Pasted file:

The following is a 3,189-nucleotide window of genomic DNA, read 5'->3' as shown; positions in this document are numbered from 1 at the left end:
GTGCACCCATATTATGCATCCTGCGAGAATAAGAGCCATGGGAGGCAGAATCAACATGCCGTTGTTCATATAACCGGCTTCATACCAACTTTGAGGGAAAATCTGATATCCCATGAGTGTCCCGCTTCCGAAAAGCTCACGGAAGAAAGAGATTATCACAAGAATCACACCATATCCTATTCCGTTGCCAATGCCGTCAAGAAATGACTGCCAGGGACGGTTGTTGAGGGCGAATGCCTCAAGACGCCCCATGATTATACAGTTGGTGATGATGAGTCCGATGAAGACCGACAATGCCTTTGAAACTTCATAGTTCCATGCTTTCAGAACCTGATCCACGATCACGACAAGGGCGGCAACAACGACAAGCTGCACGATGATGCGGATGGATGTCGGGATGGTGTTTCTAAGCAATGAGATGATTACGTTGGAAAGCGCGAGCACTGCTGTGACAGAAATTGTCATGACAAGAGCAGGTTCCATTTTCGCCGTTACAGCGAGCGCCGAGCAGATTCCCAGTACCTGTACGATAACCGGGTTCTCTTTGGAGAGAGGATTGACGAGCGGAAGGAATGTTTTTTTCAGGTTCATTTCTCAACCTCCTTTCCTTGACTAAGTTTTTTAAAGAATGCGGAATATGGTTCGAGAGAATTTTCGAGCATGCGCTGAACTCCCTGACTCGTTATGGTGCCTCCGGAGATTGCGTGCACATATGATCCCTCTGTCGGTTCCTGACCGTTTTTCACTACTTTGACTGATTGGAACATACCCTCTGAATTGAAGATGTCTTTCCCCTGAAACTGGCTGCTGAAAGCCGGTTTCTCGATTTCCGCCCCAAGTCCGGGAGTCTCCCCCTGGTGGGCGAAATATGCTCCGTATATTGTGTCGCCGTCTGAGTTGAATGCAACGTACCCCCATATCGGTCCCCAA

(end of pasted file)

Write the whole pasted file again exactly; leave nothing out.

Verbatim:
The following is a 3,189-nucleotide window of genomic DNA, read 5'->3' as shown; positions in this document are numbered from 1 at the left end:
GTGCACCCATATTATGCATCCTGCGAGAATAAGAGCCATGGGAGGCAGAATCAACATGCCGTTGTTCATATAACCGGCTTCATACCAACTTTGAGGGAAAATCTGATATCCCATGAGTGTCCCGCTTCCGAAAAGCTCACGGAAGAAAGAGATTATCACAAGAATCACACCATATCCTATTCCGTTGCCAATGCCGTCAAGAAATGACTGCCAGGGACGGTTGTTGAGGGCGAATGCCTCAAGACGCCCCATGATTATACAGTTGGTGATGATGAGTCCGATGAAGACCGACAATGCCTTTGAAACTTCATAGTTCCATGCTTTCAGAACCTGATCCACGATCACGACAAGGGCGGCAACAACGACAAGCTGCACGATGATGCGGATGGATGTCGGGATGGTGTTTCTAAGCAATGAGATGATTACGTTGGAAAGCGCGAGCACTGCTGTGACAGAAATTGTCATGACAAGAGCAGGTTCCATTTTCGCCGTTACAGCGAGCGCCGAGCAGATTCCCAGTACCTGTACGATAACCGGGTTCTCTTTGGAGAGAGGATTGACGAGCGGAAGGAATGTTTTTTTCAGGTTCATTTCTCAACCTCCTTTCCTTGACTAAGTTTTTTAAAGAATGCGGAATATGGTTCGAGAGAATTTTCGAGCATGCGCTGAACTCCCTGACTCGTTATGGTGCCTCCGGAGATTGCGTGCACATATGATCCCTCTGTCGGTTCCTGACCGTTTTTCACTACTTTGACTGATTGGAACATACCCTCTGAATTGAAGATGTCTTTCCCCTGAAACTGGCTGCTGAAAGCCGGTTTCTCGATTTCCGCCCCAAGTCCGGGAGTCTCCCCCTGGTGGGCGAAATATGCTCCGTATATTGTGTCGCCGTCTGAGTTGAATGCAACGTACCCCCATATCGGTCCCCAA